To be honest, when I decided to take up the Certified Financial Planner(CFP) course earlier on, I did not consider comparing it with other courses in the country because I trusted the friend who introduced it to me and since then, I never looked back and never regretted taking up the CFP course.

If you are new in the financial planner certification in Malaysia and got confused with which, how, or what? Allow me to share with you my perspective and hopefully, I can do justice to both of the courses as well which will be based on my understanding and information gathered from the respective website. Since I still progressing on the CFP course, therefore I will be using CFP modules as a foundation of comparison.

Modules (CFP) Certified Financial Planner (CFP) Registered Financial Planner (RFP)
1 Foundation in Financial Planning and Tax Planning Fundamentals of Financial Planning (Module 1) + Zakat & Tax Planning (Module 4)
2 Insurance Planning & Estate Planning Risk Management & Insurance Planning (Module 2) + Estate Planning (Module 5)
3 Investment Planning and Retirement Planning Investment Planning (Module 3) + Retirement Planning (Module 6)
4 Financial Plan Construction and Professional Responsibilities Applications in Financial Planning (Module 7)
Direct Link https://www.fpam.org.my/be-a-certified-planner/ https://mfpc.org.my/education/registered-financial-planner-rfp/

NOTE: The content displayed on the table is as good as of 27 Feb 2020.

If you have visited both websites shared as mentioned in the table above then you will notice that both courses offered a total of 7 main topics (based on the heading) and the visible difference between them is how the topics are being structured and an additional topic on Zakat; for CFP students, we will have to study go through 4 modules whereas RFP students will be studying them in 7 different modules. There is nothing to shout about on which is better if we are to compare based on the topics itself apart from having an additional topic on Zakat within the RFP course, which is to cater to Malaysia’s context.

Now, I may sound bias just because I am a CFP student but do hear me out before you conclude anything.

CFP as a course and a trademarked brand is internationally recognized. Since its establishment in the early 1970s in the United States and as of today has established himself in 27 countries and territories. From my perspective, they are the association that sets the benchmark of Financial Planning around the world. You may want to read more about them here.

In Malaysia’s context, the Financial Planning Association of Malaysia or FPAM (pronounced as “F-PAM”) was established in the year 1999 and thereafter in the year 2000 forms an agreement with CFP Board of Standards Inc. to become the sole licensing authority for the CFP Mark in Malaysia. You may want to read about them here too. So, theoretical speaking after obtaining the CFP title, you may have the option to practice your knowledge of financial planning in countries that accept CFP Mark subject to the respective specific country’s requirement.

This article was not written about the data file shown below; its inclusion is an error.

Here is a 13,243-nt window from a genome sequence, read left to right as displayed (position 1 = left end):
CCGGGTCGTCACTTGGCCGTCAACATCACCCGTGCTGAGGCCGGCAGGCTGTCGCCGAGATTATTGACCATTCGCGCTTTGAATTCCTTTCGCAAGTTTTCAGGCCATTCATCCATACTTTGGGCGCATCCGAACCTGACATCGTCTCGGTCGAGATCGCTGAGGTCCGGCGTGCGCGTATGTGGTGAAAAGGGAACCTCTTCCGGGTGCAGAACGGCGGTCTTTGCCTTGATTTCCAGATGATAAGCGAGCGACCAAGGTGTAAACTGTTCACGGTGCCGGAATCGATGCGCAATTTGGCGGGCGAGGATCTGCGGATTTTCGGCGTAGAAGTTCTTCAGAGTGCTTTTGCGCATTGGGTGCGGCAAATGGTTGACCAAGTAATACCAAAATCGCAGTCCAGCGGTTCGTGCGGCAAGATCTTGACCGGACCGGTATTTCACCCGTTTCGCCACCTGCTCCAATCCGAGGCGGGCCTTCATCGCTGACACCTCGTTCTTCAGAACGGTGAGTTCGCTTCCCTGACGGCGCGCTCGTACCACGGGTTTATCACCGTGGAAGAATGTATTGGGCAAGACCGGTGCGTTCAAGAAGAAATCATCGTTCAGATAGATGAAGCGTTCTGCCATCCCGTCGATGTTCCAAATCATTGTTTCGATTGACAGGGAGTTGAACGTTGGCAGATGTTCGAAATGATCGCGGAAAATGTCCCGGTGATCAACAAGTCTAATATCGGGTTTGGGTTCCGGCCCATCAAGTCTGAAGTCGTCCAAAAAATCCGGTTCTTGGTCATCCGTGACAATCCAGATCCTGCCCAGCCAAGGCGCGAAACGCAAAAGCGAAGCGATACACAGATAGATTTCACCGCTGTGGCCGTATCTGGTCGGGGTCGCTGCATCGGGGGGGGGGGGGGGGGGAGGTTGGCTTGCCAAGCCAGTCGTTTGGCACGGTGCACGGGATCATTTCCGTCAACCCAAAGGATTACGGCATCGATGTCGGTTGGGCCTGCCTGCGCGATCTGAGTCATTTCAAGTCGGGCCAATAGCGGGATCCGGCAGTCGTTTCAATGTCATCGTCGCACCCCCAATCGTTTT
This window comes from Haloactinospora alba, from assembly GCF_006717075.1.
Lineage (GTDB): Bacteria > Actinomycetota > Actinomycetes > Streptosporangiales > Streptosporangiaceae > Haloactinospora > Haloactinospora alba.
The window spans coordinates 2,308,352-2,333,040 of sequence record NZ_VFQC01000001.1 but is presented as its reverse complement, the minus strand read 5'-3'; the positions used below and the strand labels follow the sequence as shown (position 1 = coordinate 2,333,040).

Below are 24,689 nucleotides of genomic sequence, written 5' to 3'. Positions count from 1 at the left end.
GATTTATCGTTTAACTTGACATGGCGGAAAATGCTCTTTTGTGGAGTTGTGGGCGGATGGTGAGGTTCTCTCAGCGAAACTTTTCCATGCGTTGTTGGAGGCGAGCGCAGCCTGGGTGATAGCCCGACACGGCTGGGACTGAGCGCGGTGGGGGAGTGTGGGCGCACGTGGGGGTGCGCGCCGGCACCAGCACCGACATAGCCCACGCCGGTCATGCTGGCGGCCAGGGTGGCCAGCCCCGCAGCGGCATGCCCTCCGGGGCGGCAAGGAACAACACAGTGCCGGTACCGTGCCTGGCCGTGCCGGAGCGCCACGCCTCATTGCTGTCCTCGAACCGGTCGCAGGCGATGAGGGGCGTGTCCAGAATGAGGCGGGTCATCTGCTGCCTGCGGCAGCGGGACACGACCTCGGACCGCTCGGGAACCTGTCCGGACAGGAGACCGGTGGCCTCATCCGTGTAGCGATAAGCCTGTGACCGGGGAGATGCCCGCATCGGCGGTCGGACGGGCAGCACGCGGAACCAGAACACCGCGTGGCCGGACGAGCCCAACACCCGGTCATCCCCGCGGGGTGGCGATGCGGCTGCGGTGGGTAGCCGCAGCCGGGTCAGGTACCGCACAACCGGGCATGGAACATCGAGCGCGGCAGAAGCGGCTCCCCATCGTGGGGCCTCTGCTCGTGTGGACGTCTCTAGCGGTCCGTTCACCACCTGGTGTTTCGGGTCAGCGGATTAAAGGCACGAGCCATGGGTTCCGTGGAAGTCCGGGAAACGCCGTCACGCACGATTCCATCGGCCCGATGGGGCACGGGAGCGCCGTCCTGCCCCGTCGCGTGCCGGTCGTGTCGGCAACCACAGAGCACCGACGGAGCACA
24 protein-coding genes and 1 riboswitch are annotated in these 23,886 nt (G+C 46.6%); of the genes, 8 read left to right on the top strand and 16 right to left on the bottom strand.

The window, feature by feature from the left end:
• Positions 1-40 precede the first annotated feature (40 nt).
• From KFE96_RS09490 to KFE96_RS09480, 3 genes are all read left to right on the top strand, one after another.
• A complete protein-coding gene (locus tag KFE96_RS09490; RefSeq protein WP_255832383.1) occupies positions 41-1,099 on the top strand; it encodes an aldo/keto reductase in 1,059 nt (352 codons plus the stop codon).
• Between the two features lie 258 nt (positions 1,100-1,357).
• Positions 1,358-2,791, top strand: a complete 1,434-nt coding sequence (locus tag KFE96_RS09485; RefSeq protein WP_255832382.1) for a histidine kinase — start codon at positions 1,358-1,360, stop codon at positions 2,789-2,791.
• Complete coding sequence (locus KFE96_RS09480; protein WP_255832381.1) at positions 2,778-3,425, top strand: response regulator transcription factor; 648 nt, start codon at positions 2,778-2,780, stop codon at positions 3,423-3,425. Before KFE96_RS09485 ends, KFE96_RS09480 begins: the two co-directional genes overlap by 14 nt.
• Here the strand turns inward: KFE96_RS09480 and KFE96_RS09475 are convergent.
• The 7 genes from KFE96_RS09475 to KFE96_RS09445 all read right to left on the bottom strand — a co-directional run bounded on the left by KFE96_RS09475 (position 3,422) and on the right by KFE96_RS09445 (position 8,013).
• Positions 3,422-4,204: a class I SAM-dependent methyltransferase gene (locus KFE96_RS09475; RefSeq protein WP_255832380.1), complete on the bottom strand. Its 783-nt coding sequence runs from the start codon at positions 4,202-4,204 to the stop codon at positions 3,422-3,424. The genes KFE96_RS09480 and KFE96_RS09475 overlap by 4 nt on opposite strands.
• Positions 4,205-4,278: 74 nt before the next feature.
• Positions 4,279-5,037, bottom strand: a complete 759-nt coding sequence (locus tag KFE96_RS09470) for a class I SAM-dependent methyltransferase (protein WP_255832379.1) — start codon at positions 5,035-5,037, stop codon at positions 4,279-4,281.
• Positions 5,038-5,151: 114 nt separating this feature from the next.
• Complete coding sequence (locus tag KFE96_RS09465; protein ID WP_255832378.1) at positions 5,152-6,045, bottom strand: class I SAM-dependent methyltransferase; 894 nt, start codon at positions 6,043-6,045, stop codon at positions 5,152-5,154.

Whereas RFP is a local branded program that was introduced by the former Governor of Bank Negara Malaysia (BNM) in November 2002. The structure of the program is as quoted from their website as a “Malaysianized syllabus”. Therefore, I believe the structure and how it will be delivered will be very much from a Malaysian context. Now, there is nothing wrong about being delivered in a Malaysian context, because after all it is created in Malaysia and it should be relevant to the students and the students will be able to apply directly into their practices.

Having said so, I noticed that most of Malaysia’s insurance companies if not all would promote and emphasize to their agents to take up the RFP program compared to the CFP program as part of their career development in the industry. I am not sure is it a directive instruction from the management or are they intentionally wanted to support a home developed program because I heard it was subsidized and is cheaper if you are taking the exam as a life insurance agent (Correct me if I am wrong). Hence, it gives me the impression that RFP is developed specifically to cater to life insurance agents and the rest in general.

In my humble opinion, the CFP program too, if we dive into the subtopics are designed for Malaysia’s context but not as detail as RFP courses because after all, the purpose of taking up the course is to understand the theories and thereafter learn to apply them in the practical term. So, in class, we have an in-depth discussion on how we can turn theories into practical usage and since we also have international students in the class, we also exchanged ideas and practices adopted by the respective countries. Hence, CFP student (at least in classes that I followed) I have a wider perspective because, in practice, a client may also have assets and business outside of Malaysia. So, having to understand how other country works is of great benefit too.

In my next post, I will be sharing my reference point for financial planning based on the books that I have read, the influencer that I followed, and podcasts that I have heard for almost 2 years as a CFP student.

If you find this article could benefit your family or friends, please share it around.

If you have comments about this article or suggestions on future topics, please do drop me an email at AskShaneHo [at] Gmail dot com.

*Note:
The title financial planner and financial adviser is a regulated profession by the Securities Commission Malaysia and Central Bank of Malaysia respectively.